The Importance of Female Role Models in STEM, A First-Hand Account
I first seriously considered going into Computer Science after a female friend of mine chose it as a career path. I was considering it previously, but the fact that someone I could relate to had chosen that path, really solidified it for me. She was someone I looked up to, someone who made me realize that if someone like me could do it, then so could I. I now realize the importance of female role models in encouraging women and girls to pursue STEM-related fields.
My journey began with female encouragement
It was my roommate, at the time I was thinking of pursuing computer science, who inspired me, in a way. We were both learning a little bit of Java at the time, and she had decided to go to the University of New Brunswick (UNB) for a Bachelor of Computer Science. I decided that I would try a Computer Science course in the last year of my Biology degree, and if it was something I wanted to pursue further, I would. The majority of the people in the course were male, but there were some females. The presence of other women in the classroom made me feel comfortable. Furthermore, my professor was a woman. To see a woman in charge of a classroom, in a male dominated field, was refreshing. To see a successful woman confident in such a space was empowering. All of these factors combined helped me to commit to another degree in something I had an interest in.
In 2013, the proportion of female graduates in Computer Science was 29% compared to a proportion of female graduates of over 60% for all other degrees.
– Statistics Canada Report
I had never realized that having female role models could be so important, because it was not something that really affected me until this point in my life. I had gone through school and never really thought about what types of people were around me. I was conscious of often being the only person of colour in my class. Though it was not something that ever caused me to question my right to be there or my ability to do the work. In one of my Computer Science Courses, I was one of three women in class of about 15 – 20 men. But to look around and see other women in the classroom was comforting in a way.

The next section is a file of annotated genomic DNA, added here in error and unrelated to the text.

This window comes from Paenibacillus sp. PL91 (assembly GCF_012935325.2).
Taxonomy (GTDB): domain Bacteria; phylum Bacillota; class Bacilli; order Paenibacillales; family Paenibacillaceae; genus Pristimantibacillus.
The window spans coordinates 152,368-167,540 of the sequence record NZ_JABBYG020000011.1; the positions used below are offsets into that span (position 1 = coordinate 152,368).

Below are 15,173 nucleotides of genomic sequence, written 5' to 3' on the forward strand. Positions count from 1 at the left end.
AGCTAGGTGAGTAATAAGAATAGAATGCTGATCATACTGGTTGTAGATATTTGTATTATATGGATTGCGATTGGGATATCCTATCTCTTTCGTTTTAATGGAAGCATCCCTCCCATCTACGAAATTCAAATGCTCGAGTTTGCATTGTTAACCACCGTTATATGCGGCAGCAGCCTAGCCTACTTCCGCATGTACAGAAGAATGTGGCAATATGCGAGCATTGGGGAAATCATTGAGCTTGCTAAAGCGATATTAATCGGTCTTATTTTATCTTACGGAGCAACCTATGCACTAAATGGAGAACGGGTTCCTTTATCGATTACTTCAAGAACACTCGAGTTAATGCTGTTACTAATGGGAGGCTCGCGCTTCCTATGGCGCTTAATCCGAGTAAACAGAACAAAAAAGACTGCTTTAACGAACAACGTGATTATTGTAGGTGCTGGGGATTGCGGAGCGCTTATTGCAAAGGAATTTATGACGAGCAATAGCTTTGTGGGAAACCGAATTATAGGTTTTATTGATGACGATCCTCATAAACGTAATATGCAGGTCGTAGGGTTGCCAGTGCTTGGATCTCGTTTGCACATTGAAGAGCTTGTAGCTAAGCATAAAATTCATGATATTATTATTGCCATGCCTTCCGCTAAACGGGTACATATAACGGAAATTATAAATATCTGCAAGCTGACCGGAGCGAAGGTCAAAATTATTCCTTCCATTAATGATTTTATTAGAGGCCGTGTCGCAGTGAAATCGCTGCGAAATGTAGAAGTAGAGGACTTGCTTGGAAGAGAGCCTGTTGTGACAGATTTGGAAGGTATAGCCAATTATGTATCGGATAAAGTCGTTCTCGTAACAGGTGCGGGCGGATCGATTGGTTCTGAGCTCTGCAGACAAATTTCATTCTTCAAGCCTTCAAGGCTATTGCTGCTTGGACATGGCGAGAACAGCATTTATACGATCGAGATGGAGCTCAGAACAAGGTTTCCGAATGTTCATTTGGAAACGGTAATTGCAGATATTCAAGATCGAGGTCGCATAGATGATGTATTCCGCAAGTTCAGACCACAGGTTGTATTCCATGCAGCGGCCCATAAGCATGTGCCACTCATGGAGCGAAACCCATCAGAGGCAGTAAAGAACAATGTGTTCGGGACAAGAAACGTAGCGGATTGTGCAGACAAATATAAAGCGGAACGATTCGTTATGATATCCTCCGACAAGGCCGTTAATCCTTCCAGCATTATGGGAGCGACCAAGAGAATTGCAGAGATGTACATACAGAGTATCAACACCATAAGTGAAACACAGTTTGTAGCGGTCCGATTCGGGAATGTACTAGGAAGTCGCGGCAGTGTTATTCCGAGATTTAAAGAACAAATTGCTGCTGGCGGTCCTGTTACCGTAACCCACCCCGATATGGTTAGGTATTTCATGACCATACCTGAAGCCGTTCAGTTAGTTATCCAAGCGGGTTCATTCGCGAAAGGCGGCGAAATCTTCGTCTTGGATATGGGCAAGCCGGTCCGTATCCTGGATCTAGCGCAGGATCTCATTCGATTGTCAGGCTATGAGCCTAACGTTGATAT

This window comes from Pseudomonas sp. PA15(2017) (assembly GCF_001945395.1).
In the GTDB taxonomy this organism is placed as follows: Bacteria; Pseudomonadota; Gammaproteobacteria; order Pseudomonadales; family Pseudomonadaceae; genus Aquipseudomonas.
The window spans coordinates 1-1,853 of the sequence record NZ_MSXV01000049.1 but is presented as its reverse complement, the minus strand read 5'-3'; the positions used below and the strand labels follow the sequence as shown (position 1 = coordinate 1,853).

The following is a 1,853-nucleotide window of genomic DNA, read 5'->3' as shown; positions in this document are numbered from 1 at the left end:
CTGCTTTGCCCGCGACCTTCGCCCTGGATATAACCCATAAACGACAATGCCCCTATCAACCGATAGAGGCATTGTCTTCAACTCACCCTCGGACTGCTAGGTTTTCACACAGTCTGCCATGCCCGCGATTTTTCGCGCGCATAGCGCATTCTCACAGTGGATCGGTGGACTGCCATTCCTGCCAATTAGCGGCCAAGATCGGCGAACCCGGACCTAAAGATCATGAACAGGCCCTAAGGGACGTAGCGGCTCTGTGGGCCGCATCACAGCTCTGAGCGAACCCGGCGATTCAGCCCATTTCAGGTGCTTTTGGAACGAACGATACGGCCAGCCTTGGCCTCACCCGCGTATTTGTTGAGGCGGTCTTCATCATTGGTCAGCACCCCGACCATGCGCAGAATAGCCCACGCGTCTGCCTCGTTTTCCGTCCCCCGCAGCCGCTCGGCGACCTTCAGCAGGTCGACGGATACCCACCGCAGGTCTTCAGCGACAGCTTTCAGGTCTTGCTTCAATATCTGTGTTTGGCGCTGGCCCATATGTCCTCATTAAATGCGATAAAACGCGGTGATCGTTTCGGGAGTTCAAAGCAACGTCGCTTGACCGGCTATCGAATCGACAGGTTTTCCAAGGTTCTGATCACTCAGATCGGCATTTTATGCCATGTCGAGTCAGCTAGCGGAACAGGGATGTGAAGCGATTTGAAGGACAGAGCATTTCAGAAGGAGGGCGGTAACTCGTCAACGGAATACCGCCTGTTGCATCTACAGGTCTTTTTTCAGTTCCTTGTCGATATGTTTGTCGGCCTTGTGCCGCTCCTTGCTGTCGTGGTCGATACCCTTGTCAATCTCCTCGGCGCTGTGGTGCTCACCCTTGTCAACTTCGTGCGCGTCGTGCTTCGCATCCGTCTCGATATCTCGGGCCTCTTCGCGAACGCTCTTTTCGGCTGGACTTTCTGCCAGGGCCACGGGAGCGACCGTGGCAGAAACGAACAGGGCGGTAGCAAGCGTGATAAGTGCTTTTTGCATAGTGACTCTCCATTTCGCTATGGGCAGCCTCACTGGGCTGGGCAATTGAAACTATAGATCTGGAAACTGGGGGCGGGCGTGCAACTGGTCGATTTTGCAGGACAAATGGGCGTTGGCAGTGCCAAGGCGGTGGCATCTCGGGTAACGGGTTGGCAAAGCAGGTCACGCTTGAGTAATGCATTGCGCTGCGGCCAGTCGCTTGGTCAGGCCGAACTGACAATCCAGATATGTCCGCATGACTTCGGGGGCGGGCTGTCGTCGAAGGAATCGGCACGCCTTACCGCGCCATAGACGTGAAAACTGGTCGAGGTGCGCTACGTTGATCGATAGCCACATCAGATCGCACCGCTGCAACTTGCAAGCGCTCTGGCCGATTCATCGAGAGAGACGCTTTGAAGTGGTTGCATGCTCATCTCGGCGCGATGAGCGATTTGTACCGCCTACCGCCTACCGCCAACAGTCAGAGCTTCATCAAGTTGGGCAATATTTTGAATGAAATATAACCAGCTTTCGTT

According to a Statistics Canada report, in 2013, the proportion of female graduates in Computer Science was 29% compared to a proportion of female graduates of over 60% for all other degrees. Women may be worried about not being taken seriously in a male dominated space and that was one of my worries. I may be part of the minority but my experience has been quite good. I have had mostly positive experiences with my classmates and with my professors. I have been grateful to be a co-op student at CyberNB and I have been offered another co-op position for another company come this Fall. CyberNB has taught me to be confident in ways I never thought I could be. I get to interact with people on a daily basis in a professional setting and do a multitude of different types of work, from keeping the CyberNB website up to date to writing blog posts like these. Through this experience I hope to be confident and assertive as I continue my journey in the STEM world. I know that in the future I may be one of a few women in a particular company, but I am determined not to let that stop me. I have learned that I deserve to be where I am just as much as anyone else and I am proud to be where I am.
Women in STEM show other women and girls that there are possibilities for them in the field
An education in technology may not even occur to someone until they see someone like them pursuing it. This is why the representation of women in technology is important. To inspire young girls and women, we must start by showing them that they are perfectly capable.
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